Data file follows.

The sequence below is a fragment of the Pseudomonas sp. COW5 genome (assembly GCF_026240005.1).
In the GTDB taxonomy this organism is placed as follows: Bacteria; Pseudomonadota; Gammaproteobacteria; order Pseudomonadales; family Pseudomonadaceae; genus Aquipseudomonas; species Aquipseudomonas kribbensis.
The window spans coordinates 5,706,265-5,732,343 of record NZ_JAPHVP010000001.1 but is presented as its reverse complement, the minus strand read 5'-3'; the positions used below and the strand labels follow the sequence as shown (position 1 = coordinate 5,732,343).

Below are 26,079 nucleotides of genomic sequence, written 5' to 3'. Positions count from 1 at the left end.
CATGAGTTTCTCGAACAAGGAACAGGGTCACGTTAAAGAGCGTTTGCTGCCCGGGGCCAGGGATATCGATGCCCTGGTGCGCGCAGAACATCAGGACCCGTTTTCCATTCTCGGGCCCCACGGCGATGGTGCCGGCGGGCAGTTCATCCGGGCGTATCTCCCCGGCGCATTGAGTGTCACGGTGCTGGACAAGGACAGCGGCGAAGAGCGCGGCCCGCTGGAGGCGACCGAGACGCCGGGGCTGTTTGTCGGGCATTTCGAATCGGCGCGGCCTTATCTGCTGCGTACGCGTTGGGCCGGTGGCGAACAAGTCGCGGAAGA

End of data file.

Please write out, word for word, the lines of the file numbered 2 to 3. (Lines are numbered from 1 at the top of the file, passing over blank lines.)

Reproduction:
In the GTDB taxonomy this organism is placed as follows: Bacteria; Pseudomonadota; Gammaproteobacteria; order Pseudomonadales; family Pseudomonadaceae; genus Aquipseudomonas; species Aquipseudomonas kribbensis.
The window spans coordinates 5,706,265-5,732,343 of record NZ_JAPHVP010000001.1 but is presented as its reverse complement, the minus strand read 5'-3'; the positions used below and the strand labels follow the sequence as shown (position 1 = coordinate 5,732,343).